I am not too sure how much street-cred the overture would have had in North London. It is more West Side Story, 1961, than Hackney Hip Hop, 1987. The recording was made at the premiere performance and includes a few seconds of applause.
I guess that the listener might expect a work entitled The Martyrdom of Latimer to be an oratorio, a cantata or even an opera. In fact, it is an orchestral piece: a tone poem. It was commissioned by the Ely Sinfonia to celebrate their tenth anniversary in 2009. Pounds writes that ‘it explores the final days of the cleric Hugh Latimer’s life, his death at the stake and his martyrdom.’ For the record, Hugh Latimer (c.1487-1555) was one of the Oxford Martyrs who were burnt at the stake in Oxford on 16 October 1555 under the auspices of the Catholic Queen Mary. Nicholas Ridley was martyred on the same day and Thomas Cranmer the following year on 21 March 1556.
The music progresses from the quiet opening, by way of a bell-like statement in the orchestra leading to a huge climax. This is followed by a desolate Adagio featuring an oboe solo. The tensions build up to the moment of martyrdom, complete with swirling flames. I understand that the composer was asked to especially ‘explore the concept of resurrection in the piece.’ To this end he has provided a powerful brass coda, which manages to create a sense of optimism, if not triumph.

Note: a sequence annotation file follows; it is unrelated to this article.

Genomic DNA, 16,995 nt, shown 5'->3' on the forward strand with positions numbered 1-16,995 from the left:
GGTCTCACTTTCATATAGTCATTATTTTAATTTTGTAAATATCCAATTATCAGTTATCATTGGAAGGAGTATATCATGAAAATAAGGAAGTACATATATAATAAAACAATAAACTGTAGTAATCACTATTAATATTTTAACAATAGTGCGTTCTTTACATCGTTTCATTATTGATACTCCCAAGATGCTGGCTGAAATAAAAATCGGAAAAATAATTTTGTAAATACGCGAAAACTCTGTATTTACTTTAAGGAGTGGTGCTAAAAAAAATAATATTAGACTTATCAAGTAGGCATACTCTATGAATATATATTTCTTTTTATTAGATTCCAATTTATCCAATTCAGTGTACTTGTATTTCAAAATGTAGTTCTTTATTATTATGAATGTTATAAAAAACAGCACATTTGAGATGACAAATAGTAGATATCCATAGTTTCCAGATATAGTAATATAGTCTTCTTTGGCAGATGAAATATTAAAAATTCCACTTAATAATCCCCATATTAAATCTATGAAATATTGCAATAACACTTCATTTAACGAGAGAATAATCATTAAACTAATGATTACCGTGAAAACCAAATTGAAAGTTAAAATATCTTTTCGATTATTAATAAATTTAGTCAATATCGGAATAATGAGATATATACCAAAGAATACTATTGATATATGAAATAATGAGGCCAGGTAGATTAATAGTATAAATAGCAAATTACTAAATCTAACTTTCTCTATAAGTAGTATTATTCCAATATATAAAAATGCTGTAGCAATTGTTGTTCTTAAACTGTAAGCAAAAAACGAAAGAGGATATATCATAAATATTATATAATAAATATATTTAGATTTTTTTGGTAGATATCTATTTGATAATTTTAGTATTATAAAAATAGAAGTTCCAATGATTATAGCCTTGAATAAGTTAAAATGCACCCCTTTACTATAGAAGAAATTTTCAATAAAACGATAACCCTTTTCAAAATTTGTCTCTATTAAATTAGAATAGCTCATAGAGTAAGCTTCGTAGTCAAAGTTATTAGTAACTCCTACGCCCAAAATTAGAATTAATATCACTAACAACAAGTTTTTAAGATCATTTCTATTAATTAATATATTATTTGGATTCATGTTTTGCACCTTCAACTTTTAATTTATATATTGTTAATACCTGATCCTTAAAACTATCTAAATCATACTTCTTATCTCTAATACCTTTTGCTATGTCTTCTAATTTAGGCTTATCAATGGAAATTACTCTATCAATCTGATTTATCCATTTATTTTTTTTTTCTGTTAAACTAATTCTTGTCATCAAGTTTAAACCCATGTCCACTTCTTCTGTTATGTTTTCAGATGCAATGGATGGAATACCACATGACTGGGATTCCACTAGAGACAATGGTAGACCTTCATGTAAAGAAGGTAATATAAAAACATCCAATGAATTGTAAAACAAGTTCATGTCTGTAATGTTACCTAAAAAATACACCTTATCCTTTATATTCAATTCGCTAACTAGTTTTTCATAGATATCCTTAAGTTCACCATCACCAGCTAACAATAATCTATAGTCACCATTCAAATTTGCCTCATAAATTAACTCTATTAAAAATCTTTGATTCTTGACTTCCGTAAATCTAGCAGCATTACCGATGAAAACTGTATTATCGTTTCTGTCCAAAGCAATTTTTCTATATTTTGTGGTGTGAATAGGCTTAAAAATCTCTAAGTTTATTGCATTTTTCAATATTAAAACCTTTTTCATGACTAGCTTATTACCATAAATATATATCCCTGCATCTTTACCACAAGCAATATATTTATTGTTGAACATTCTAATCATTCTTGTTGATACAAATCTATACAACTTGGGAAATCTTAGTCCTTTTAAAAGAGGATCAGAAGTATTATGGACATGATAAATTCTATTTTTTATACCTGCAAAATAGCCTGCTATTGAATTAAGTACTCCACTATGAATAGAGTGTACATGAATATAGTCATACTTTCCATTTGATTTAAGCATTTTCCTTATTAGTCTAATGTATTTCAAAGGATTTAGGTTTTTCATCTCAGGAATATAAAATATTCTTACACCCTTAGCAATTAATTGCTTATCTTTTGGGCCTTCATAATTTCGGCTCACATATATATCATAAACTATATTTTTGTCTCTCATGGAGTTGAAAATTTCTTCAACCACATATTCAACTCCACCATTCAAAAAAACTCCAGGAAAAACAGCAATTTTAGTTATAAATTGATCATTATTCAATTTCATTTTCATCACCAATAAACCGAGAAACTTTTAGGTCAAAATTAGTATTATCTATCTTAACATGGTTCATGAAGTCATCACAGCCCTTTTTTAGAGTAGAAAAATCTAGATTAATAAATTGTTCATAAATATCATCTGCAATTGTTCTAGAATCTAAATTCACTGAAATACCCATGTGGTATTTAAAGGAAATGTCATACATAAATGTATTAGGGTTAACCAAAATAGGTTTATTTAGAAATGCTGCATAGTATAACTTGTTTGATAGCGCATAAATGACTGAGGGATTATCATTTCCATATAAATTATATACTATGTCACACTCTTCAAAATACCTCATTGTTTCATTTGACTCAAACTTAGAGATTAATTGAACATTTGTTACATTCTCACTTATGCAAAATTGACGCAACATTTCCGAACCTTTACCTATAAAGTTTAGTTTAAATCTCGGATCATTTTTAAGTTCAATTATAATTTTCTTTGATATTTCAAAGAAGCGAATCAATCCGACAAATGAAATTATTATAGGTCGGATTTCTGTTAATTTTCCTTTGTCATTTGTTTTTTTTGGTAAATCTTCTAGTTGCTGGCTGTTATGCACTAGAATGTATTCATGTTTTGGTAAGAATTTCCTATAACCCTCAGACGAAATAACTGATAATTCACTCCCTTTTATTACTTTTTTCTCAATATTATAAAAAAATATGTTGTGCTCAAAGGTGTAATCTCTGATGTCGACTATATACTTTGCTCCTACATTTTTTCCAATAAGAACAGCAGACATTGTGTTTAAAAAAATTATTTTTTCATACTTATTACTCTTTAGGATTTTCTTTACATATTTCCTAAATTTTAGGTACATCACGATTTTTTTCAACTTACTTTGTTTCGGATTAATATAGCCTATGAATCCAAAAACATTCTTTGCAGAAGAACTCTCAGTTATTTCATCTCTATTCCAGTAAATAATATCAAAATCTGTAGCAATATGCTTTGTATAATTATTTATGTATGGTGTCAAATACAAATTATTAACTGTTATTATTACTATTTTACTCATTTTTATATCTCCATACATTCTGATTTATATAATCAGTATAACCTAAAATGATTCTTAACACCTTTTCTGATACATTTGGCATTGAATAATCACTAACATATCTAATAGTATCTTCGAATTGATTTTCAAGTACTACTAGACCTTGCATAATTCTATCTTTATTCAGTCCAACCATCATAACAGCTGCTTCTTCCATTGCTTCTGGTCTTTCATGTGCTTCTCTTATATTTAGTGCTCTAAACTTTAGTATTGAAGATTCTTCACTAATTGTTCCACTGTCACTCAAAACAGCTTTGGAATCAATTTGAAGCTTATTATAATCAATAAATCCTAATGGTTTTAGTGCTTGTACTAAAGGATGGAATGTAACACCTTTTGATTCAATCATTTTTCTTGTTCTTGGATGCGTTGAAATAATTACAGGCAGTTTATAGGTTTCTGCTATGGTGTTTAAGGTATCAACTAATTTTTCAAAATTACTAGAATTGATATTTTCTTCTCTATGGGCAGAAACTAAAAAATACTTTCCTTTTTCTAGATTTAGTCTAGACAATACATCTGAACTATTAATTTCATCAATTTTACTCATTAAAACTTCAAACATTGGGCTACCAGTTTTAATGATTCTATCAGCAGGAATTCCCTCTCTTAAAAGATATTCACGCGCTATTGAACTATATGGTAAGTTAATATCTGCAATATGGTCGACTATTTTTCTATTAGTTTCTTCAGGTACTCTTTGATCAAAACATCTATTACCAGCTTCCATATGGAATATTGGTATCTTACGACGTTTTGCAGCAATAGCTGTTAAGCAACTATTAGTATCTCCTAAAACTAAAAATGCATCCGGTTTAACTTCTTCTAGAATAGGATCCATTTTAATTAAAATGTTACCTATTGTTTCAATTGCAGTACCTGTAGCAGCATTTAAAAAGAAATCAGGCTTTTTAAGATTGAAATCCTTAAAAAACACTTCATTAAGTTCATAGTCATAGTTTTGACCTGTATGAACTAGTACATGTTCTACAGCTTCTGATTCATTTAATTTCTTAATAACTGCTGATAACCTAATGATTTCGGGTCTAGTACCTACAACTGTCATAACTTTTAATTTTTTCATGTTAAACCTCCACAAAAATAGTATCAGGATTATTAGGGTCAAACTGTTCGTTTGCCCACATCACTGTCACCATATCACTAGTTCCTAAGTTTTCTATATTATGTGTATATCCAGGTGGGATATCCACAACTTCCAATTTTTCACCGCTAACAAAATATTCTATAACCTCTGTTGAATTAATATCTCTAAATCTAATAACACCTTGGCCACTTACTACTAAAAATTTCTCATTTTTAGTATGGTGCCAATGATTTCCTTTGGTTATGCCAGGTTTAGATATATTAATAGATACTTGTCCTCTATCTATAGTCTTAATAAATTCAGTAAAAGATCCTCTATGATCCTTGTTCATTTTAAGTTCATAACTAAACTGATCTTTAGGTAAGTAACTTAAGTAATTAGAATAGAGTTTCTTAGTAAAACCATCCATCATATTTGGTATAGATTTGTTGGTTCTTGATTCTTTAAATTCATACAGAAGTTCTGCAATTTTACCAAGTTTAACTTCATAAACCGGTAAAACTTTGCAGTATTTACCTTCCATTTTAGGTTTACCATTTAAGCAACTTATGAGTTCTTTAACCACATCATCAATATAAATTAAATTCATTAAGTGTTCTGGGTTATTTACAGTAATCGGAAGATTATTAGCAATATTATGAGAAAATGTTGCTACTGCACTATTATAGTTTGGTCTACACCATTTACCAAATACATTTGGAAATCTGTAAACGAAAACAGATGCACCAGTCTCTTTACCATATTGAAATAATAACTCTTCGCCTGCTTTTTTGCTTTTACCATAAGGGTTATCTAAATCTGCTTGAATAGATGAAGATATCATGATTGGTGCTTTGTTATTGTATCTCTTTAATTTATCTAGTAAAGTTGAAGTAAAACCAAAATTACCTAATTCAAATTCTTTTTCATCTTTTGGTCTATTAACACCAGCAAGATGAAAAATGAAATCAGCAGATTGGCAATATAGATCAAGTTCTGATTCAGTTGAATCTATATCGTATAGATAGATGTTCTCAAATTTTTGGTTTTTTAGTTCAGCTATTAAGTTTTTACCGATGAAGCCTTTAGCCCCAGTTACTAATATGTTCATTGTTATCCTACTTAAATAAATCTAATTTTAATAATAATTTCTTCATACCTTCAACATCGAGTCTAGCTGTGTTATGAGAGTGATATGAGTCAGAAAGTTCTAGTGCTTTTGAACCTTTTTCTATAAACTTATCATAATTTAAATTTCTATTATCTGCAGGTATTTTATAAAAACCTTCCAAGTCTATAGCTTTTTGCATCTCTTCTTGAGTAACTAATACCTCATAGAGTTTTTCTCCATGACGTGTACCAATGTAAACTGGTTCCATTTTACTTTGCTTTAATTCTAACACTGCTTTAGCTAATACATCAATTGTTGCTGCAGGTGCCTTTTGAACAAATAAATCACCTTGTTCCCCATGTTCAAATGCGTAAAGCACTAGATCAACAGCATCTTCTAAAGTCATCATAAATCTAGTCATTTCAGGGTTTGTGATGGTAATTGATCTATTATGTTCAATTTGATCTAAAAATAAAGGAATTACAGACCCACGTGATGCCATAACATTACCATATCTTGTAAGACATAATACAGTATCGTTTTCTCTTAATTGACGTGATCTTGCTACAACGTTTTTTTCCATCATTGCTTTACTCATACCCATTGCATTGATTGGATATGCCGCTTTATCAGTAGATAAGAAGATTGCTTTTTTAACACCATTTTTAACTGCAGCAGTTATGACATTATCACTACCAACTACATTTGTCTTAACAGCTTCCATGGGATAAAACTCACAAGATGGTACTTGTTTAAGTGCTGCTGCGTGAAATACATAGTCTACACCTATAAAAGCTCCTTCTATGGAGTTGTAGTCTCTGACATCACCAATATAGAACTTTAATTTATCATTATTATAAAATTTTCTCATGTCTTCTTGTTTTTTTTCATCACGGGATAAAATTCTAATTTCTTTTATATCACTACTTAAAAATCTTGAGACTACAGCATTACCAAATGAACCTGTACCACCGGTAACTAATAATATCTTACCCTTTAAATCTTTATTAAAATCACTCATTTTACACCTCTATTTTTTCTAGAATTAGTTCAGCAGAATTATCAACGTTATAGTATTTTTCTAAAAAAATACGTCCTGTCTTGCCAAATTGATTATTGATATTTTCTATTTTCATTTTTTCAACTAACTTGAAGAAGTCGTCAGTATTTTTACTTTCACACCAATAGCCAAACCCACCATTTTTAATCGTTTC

The Martyrdom of Latimer is an impressive and moving work. The whole tenor of the music is a powerful mediation on the death of the Bishop and the renewed life of the Martyr in heaven. It can act as a metaphor for martyrdom in general. I have noted before that it is possible to listen to this superb tone-poem as a legitimate piece of abstract music.
The final number on this CD is the hugely impressive London Cantata. The work was specifically composed for the ‘combined forces of the Academy of Great St. Mary’s and the Stapleford Choral Society. It is scored for a normal sized orchestra, baritone solo and standard four-part chorus and was composed during 2016-2017. It received its premiere at Great St. Mary’s Church, Cambridge on 23 September 2017. The present recording supersedes that made in 2017 and reviewed in these pages.
The uplifting opening section of the London Cantata has overtones of William Walton and George Dyson. Both these composers set the Scottish poet William Dunbar’s most enduring poem, ‘In Honour of the City of London’. This is a powerful and dynamic paean. The mood now changes. Pounds writes: ‘George Eliot’s ‘In a London Drawing Room’…really explains the idea behind the work in that we scratch the polished veneer of the great city and we find a vast array of lifestyle, history, opulence and poverty.’ ‘The Docker’s Song’ is a fierce setting of words by an unknown poet. The words ‘dirt and grime’ are given a brutal, mechanical treatment. There follows a restrained setting of William Wordsworth’s famous poem ‘Composed Upon Westminster Bridge.’ This is performed by the baritone Matt Wilkinson and the chorus.